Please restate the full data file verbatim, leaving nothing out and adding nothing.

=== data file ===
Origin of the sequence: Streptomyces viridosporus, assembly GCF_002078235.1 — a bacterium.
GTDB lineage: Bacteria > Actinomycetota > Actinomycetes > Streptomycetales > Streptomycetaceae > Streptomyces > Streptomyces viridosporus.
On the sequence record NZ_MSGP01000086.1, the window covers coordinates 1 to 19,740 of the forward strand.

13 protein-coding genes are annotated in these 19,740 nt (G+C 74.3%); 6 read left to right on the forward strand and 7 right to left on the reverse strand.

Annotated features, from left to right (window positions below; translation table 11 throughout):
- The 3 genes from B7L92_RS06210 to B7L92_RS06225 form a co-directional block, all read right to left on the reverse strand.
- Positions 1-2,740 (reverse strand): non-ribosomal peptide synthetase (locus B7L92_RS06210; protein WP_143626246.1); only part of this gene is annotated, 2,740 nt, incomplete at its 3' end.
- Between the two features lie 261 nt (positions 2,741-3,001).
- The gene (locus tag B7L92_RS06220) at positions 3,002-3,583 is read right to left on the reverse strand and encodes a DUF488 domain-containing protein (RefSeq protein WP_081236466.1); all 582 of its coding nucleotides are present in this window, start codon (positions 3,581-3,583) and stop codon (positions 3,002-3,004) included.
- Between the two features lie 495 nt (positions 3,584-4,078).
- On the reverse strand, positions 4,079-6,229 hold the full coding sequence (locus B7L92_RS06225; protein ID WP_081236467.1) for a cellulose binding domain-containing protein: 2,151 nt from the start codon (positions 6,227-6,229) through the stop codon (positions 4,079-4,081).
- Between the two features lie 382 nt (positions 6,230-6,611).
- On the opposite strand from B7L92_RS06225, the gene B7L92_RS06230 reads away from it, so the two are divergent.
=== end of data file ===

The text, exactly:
Origin of the sequence: Streptomyces viridosporus, assembly GCF_002078235.1 — a bacterium.
GTDB lineage: Bacteria > Actinomycetota > Actinomycetes > Streptomycetales > Streptomycetaceae > Streptomyces > Streptomyces viridosporus.
On the sequence record NZ_MSGP01000086.1, the window covers coordinates 1 to 19,740 of the forward strand.

13 protein-coding genes are annotated in these 19,740 nt (G+C 74.3%); 6 read left to right on the forward strand and 7 right to left on the reverse strand.

Annotated features, from left to right (window positions below; translation table 11 throughout):
- The 3 genes from B7L92_RS06210 to B7L92_RS06225 form a co-directional block, all read right to left on the reverse strand.
- Positions 1-2,740 (reverse strand): non-ribosomal peptide synthetase (locus B7L92_RS06210; protein WP_143626246.1); only part of this gene is annotated, 2,740 nt, incomplete at its 3' end.
- Between the two features lie 261 nt (positions 2,741-3,001).
- The gene (locus tag B7L92_RS06220) at positions 3,002-3,583 is read right to left on the reverse strand and encodes a DUF488 domain-containing protein (RefSeq protein WP_081236466.1); all 582 of its coding nucleotides are present in this window, start codon (positions 3,581-3,583) and stop codon (positions 3,002-3,004) included.
- Between the two features lie 495 nt (positions 3,584-4,078).
- On the reverse strand, positions 4,079-6,229 hold the full coding sequence (locus B7L92_RS06225; protein ID WP_081236467.1) for a cellulose binding domain-containing protein: 2,151 nt from the start codon (positions 6,227-6,229) through the stop codon (positions 4,079-4,081).
- Between the two features lie 382 nt (positions 6,230-6,611).
- On the opposite strand from B7L92_RS06225, the gene B7L92_RS06230 reads away from it, so the two are divergent.